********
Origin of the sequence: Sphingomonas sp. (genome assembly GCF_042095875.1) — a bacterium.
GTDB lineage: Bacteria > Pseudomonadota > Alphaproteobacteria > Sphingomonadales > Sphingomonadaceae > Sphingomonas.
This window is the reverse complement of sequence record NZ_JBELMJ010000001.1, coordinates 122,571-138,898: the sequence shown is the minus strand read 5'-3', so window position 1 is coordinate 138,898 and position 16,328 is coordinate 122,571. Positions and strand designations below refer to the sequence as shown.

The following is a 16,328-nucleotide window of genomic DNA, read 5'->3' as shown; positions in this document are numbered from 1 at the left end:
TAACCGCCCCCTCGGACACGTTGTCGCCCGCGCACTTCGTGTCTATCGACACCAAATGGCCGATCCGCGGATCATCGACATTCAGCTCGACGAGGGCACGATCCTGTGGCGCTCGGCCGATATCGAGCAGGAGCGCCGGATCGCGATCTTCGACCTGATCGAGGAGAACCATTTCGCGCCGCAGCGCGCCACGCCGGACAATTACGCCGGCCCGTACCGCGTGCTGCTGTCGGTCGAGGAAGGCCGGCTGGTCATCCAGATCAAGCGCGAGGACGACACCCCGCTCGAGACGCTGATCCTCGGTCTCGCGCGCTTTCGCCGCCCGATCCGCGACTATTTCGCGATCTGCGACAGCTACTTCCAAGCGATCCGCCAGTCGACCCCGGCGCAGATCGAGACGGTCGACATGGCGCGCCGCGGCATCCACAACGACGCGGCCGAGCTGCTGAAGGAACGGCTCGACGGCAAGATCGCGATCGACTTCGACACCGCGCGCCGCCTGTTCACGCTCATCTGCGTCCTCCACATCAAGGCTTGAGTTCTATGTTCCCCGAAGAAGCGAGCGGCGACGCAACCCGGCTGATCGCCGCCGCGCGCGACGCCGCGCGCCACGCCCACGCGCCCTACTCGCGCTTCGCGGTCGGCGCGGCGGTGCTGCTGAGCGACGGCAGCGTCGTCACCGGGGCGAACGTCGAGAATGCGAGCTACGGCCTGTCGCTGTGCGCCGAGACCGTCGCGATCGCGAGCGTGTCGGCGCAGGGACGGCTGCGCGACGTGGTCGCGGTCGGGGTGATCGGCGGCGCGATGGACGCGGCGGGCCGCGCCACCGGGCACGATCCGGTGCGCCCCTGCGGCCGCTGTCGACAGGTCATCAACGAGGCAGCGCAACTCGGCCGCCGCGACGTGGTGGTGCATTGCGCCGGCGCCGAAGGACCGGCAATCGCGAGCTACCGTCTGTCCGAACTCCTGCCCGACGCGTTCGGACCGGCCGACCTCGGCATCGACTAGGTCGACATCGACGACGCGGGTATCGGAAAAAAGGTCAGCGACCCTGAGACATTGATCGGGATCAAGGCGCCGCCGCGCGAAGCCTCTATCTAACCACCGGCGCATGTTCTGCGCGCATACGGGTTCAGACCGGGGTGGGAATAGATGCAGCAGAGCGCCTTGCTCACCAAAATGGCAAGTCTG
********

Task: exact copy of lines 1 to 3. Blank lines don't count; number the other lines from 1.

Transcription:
Origin of the sequence: Sphingomonas sp. (genome assembly GCF_042095875.1) — a bacterium.
GTDB lineage: Bacteria > Pseudomonadota > Alphaproteobacteria > Sphingomonadales > Sphingomonadaceae > Sphingomonas.
This window is the reverse complement of sequence record NZ_JBELMJ010000001.1, coordinates 122,571-138,898: the sequence shown is the minus strand read 5'-3', so window position 1 is coordinate 138,898 and position 16,328 is coordinate 122,571. Positions and strand designations below refer to the sequence as shown.